routes and ospf

Unanswered Question
Oct 1st, 2008

Hi all, If I have 2 links between 2 sites, 1 a 100 meg connection, the other a 2 mega connection, and I use ospf between them, How does ospf handle the backup route? how would I check to see the backup router is ready to take over the connection, I see with eigrp it has feasible successors....what does ospf do

cheers

Carl

I have this problem too.
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Giuseppe Larosa Wed, 10/01/2008 - 08:52

Hello Carl,

to verify backup link is healthy you just need to use the usual sh commands:

sh ip ospf neigh

sh ip ospf interface sex/y

I like to use

sh ip ospf neighbor detail

that tells since the two routers are adjacent

if they are full adjacent you know that the backup route will be used if the primary fails because they exhcanged the DB also on the backup link

(this is true till both links are in the same OSPF area or at least the same OSPF area type)

Hope to help

Giuseppe

carl_townshend Thu, 10/02/2008 - 14:00

Hi there

is there anyway I can see through these commands the the backup routes that will be used or what network the other neighbour will route

Giuseppe Larosa Fri, 10/03/2008 - 05:37

Hello Carl,

let's review the OSPF neighbor state machine:

to reach the FULL state the two OSPF neighbors have to exchange the whole Area DB also on the backup link.

So if the two have reached the OSPF FULL state and you can check this with the commands I posted in my first post you indirectly know that the backup link will be used in case of primary link failure:

the SPF is executed again after primary link failure detection and all possible and known subnets will be reached via the backup link.

So you cannot find a backup route like in EIGRP topology database but the link state nature of the protocol assures that the backup link is a usable link by SPF for path recalculations.

This is safe to say if both the primary link and the backup link are in the same OSPF area.

If they are in different areas but of the same type the behaviour should be still correct.

Hope to help

Giuseppe

carl_townshend Fri, 10/03/2008 - 07:28

Hi there

what does this info tell me ?

OSPF Router with ID (10.112.1.1) (Process ID 1)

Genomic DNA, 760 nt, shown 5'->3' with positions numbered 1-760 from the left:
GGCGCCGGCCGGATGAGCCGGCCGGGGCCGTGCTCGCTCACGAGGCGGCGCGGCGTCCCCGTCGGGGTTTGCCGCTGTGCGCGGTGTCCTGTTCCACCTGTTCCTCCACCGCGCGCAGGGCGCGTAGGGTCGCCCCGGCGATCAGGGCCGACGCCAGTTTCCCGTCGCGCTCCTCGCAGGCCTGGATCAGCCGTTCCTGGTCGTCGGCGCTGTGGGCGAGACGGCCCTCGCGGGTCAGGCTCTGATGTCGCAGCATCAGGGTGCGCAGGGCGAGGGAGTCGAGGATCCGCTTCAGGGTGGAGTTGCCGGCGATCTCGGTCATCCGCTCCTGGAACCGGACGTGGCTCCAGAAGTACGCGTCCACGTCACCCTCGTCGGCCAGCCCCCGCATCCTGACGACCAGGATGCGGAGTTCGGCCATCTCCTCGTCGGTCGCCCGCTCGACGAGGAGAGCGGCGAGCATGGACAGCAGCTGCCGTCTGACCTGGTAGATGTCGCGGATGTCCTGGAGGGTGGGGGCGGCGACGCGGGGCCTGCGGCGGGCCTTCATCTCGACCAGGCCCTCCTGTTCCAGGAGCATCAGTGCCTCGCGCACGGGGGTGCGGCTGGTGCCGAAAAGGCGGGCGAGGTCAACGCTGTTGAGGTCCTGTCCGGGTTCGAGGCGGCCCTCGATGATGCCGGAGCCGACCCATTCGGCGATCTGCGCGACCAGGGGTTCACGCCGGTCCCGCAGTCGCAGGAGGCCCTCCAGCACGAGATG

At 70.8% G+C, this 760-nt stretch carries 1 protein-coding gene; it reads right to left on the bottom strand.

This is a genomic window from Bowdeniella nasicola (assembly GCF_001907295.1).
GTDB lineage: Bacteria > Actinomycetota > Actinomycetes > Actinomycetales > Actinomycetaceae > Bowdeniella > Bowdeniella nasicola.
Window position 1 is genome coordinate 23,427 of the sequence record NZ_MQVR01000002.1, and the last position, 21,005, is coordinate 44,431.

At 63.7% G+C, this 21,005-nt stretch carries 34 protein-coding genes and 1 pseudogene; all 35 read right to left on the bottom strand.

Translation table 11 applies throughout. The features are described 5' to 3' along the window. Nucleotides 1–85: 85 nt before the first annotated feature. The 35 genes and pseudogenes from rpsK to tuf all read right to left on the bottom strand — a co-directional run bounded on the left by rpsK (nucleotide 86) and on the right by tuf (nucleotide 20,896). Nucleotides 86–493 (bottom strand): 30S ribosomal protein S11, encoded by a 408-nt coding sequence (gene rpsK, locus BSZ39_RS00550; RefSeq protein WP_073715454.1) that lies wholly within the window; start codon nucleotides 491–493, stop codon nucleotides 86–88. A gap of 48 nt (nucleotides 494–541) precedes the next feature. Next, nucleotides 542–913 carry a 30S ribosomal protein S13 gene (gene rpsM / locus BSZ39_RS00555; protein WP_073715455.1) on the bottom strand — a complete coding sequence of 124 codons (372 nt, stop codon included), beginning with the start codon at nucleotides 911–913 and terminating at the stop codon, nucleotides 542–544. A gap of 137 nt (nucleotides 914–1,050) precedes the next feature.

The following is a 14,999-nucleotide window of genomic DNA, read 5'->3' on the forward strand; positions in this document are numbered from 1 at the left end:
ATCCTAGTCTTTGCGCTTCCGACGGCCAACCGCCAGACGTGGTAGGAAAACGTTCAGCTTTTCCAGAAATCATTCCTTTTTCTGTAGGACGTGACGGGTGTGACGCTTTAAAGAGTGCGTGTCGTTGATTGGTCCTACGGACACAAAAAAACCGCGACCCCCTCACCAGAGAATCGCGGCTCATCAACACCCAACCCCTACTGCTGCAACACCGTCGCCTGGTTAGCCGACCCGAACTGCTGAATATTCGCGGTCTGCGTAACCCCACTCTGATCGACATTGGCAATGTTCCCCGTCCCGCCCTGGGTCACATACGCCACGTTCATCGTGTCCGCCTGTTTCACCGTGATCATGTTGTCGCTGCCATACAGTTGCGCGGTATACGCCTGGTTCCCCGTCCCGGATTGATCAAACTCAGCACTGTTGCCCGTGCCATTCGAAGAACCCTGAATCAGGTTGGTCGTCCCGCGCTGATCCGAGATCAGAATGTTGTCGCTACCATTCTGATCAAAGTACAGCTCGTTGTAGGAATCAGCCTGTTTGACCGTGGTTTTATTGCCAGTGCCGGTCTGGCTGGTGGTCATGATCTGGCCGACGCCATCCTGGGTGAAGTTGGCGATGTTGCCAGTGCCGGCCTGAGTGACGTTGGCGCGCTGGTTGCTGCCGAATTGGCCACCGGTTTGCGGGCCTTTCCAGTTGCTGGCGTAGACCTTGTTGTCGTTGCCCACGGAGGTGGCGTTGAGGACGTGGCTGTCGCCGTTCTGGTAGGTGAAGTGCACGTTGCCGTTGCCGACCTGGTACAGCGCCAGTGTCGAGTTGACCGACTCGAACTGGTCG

Router Link States (Area 0)

Link ID ADV Router Age Seq# Checksum Link count

10.112.1.1 10.112.1.1 433 0x80000099 0x006FA0 3

192.168.1.2 192.168.1.2 2691 0x8000006C 0x00F252 4

192.168.254.245 192.168.254.245 434 0x80000003 0x00C09A 3

Net Link States (Area 0)

Link ID ADV Router Age Seq# Checksum

192.168.1.2 192.168.254.245 439 0x80000001 0x00DFB7

192.168.2.1 192.168.254.245 434 0x80000001 0x00DEB8

Giuseppe Larosa Fri, 10/03/2008 - 09:29

Hello Carl,

there are three routers in area 0 you can see there 3 router LSAs in the database.

In this network in area 0 there are two LAN segments and on both links the DR is the router with the highest OSPF Router-id as could be expected:

the two lan segments are in ip subnets 192.168.1.0 and 192.168.2.0

the local router has RID 10.112.1.1

the first router to speak OSPF and build its router LSA was the router with RID 192.168.1.2 because the age of its router LSA is 2691 ( a little two much it should be lesser then 1800 seconds and then refreshed)

Some event happened 434 - 439 seconds between local router and DR because both have LSAs with age 434-439 seconds

the link count tells how many links are in area 0 in each router LSA:

two routers have 3 links and one 4 links probably two lan interfaces and a loopback on the first two (or three lan segments)

As you see the topology info is detailed and we have seen just the LSA headers not their contents.

I would suggest you to go on examining each LSA using the options of the show ip ospf database

like sh ip ospf data adv-router detail

Hope to help

Giuseppe

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